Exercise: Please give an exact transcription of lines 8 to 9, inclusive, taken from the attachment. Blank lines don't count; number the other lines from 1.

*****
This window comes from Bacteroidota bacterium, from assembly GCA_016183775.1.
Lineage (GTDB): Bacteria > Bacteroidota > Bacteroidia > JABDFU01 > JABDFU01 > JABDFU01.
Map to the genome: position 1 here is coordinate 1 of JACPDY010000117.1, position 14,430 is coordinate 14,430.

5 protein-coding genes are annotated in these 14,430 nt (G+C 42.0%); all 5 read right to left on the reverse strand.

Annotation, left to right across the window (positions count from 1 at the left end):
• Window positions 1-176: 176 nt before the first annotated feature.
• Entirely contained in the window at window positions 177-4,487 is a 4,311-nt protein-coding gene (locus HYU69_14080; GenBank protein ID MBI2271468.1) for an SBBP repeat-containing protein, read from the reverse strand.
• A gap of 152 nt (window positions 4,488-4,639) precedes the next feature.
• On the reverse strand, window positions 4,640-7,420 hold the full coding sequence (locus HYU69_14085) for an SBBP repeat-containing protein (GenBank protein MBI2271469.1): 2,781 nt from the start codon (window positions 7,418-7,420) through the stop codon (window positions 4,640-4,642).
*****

• A gap of 152 nt (window positions 4,488-4,639) precedes the next feature.
• On the reverse strand, window positions 4,640-7,420 hold the full coding sequence (locus HYU69_14085) for an SBBP repeat-containing protein (GenBank protein MBI2271469.1): 2,781 nt from the start codon (window positions 7,418-7,420) through the stop codon (window positions 4,640-4,642).